“We did a lot of good science,” Ramirez says. “We were working on really exciting projects, and he taught me how to think scientifically. So when I applied to grad school, I think MIT was like, ‘Maybe the kid isn’t as big a risk as we thought he’d be; who cares that he’s from Everett or what his parents’ background is.’”

a friend, an inspiration, a husband, a father, & a titan of neuroscience: howard eichenbaum i miss you so much. you changed science, forever

@okaysteve, Jul 22

Ramirez skipped a master’s degree and became a PhD candidate at MIT’s Picower Institute for Learning and Memory, where he and colleague Xu Liu first conducted newsmaking experiments changing the memories of mice.

“It’s been a long-standing psychological question: what is a memory? What does that look like in the brain? How is it represented?” Somers says. “And we’ve had some ideas, but until you could actually demonstrate that you could activate one specific memory or change one specific memory, you have a theory that’s not really tested.”

Ramirez and Xu Liu did that with a variety of high-tech tools, including optogenetics: they inserted viruses into the brain cells of mice to make the cells respond to light. They identified cells in the hippocampus of the mouse that were associated with a specific memory, in this case a memory of receiving a mild electric shock on the foot while exploring a particular box. They then reactivated those memory cells with a laser while the mouse was in a different box, and it froze in fear.

Ramirez placing brain slices on a slide
Steve Ramirez placing brain slices on a slide for microscopic examination at the Kilachand Center for Integrated Life Sciences & Engineering.

“What he’s done is to tag a specific memory in an awake, behaving animal and actually manipulate that memory and either make it stronger or make it weaker, to change it,” Somers says. “It’s really amazing technically.”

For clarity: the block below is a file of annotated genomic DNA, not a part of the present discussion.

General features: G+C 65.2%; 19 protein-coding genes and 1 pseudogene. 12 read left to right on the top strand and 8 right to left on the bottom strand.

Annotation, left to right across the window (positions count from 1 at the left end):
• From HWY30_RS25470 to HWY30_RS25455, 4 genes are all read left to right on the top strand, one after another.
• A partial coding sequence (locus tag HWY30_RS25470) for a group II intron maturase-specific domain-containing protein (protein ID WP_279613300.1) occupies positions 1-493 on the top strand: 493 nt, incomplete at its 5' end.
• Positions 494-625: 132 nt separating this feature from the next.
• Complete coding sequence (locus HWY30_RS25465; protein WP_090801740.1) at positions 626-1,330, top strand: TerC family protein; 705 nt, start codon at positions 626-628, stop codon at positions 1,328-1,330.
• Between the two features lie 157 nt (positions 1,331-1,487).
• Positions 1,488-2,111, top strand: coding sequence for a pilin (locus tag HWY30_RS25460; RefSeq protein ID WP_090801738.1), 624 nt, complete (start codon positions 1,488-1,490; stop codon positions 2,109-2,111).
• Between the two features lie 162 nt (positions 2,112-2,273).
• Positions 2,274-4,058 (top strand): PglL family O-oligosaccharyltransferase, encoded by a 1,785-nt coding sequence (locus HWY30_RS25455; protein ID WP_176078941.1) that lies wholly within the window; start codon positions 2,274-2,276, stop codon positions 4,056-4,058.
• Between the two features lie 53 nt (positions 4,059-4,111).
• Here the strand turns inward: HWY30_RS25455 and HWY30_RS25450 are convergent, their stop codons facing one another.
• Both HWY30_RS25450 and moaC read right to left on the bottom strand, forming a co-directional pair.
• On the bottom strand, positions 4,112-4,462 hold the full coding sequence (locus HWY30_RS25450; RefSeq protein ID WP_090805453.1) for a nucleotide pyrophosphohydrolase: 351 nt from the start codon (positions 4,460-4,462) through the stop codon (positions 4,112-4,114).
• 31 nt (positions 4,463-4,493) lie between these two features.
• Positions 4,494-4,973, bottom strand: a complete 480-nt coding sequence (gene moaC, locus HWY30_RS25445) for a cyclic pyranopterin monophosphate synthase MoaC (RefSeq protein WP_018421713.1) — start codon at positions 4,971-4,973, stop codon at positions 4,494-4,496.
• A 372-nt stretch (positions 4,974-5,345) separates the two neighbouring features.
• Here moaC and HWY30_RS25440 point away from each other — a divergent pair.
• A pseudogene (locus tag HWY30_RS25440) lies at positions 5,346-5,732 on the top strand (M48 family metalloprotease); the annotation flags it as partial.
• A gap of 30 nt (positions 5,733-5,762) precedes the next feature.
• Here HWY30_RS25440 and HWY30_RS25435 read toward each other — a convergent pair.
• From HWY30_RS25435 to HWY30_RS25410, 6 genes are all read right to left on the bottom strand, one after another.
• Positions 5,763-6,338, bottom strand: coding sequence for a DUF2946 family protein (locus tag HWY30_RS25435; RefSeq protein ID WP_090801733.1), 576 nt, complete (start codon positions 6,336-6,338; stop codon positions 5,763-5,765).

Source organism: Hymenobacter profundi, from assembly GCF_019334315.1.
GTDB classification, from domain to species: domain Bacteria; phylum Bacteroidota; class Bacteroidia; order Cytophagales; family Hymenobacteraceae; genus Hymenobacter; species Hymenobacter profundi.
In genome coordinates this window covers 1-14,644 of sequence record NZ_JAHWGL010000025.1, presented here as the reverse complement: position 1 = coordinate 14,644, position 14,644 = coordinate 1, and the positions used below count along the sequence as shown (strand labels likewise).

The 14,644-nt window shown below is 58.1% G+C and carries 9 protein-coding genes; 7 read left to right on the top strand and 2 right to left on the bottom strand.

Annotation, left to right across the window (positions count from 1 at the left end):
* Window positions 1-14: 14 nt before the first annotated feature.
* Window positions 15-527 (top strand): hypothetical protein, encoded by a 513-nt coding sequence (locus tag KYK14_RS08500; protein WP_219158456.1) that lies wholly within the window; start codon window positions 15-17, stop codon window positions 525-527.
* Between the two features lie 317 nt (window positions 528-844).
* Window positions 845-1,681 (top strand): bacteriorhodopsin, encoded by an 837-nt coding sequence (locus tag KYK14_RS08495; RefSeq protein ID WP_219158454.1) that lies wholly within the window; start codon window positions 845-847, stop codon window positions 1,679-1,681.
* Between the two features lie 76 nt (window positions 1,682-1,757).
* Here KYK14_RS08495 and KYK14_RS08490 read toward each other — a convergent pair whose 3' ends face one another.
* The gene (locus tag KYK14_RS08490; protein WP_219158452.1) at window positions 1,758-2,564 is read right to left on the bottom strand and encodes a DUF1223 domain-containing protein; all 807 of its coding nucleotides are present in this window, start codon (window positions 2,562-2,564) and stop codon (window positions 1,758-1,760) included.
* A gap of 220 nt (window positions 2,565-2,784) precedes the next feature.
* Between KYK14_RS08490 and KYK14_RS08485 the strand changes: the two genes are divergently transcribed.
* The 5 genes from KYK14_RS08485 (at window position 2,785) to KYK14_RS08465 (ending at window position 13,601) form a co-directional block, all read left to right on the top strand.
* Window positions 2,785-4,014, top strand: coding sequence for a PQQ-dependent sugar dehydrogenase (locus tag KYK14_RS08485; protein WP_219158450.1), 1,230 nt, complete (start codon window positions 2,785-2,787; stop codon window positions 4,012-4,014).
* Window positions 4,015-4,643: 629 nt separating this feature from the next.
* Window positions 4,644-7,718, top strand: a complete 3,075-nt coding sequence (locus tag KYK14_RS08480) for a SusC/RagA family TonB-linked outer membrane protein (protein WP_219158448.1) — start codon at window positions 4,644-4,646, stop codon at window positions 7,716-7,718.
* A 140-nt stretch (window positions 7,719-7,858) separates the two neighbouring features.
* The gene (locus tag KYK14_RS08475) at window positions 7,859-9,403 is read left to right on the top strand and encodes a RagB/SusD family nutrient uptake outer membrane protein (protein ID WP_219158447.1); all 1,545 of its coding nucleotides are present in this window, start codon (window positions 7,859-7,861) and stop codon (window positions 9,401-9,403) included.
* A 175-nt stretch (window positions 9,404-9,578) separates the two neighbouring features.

In 2015, Ramirez earned a PhD in brain and cognitive sciences from MIT, and the same year he was named one of the Forbes“30 Under 30” innovators in science. He also won a coveted Director’s Early Independence Award grant from the National Institutes of Health—$1.25 million over five years. He entered the fellows’ program at Harvard, but left early to accept the BU faculty post after Eichenbaum told him about the opening and encouraged him to apply.

Complex questions, but the answers could help many

Coming back to BU was a no-brainer, Ramirez says. He’d always planned to stay in Boston. Work-life balance is a challenge he is determined to ace. A fan of good beer and Boston sports teams, especially the Red Sox and Patriots, he shares a Mass Ave apartment with two guys who have been his friends since seventh grade. He talks to his parents frequently on the phone and makes time for Sunday meals with the whole family. He’ll do his best work where he’s happiest, he says, and that will trickle down to his whole team.

overheard undergrad: “as a kid science was magic. now i realize it’s not just magic. It’s real magic.” lets never lose sight of that vision

@okaysteve, Jul 9